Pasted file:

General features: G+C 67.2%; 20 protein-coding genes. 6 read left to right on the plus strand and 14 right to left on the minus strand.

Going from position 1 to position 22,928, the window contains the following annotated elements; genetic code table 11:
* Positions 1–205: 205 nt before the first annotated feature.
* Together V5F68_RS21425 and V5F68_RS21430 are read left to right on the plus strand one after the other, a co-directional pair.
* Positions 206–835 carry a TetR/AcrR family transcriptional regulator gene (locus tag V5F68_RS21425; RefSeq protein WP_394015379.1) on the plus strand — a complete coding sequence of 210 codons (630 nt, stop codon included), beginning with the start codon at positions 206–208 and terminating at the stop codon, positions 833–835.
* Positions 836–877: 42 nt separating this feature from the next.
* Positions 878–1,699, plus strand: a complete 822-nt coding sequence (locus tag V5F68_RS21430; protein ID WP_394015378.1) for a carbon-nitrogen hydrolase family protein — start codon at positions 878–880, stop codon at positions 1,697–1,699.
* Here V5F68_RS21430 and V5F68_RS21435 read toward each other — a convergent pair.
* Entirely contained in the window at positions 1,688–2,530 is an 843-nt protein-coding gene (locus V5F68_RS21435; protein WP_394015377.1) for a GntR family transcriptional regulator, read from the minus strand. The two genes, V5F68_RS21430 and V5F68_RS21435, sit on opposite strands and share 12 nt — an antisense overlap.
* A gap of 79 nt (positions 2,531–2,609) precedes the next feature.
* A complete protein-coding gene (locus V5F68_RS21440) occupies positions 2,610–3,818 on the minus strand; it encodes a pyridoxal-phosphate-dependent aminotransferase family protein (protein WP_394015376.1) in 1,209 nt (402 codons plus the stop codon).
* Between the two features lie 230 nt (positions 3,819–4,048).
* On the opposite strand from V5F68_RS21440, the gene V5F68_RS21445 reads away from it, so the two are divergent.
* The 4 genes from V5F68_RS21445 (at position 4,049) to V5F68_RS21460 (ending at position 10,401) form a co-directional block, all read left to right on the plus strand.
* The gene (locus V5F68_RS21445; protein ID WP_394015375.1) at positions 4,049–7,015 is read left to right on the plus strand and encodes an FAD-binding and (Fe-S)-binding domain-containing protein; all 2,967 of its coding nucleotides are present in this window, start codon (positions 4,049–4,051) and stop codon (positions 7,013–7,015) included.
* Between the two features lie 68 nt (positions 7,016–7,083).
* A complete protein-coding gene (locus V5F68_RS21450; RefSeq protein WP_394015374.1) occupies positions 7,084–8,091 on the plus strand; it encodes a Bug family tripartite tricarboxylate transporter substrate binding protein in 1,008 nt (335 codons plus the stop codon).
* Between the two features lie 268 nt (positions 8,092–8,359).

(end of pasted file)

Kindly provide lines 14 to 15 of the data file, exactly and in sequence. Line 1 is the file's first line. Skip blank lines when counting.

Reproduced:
* The 4 genes from V5F68_RS21445 (at position 4,049) to V5F68_RS21460 (ending at position 10,401) form a co-directional block, all read left to right on the plus strand.
* The gene (locus V5F68_RS21445; protein ID WP_394015375.1) at positions 4,049–7,015 is read left to right on the plus strand and encodes an FAD-binding and (Fe-S)-binding domain-containing protein; all 2,967 of its coding nucleotides are present in this window, start codon (positions 4,049–4,051) and stop codon (positions 7,013–7,015) included.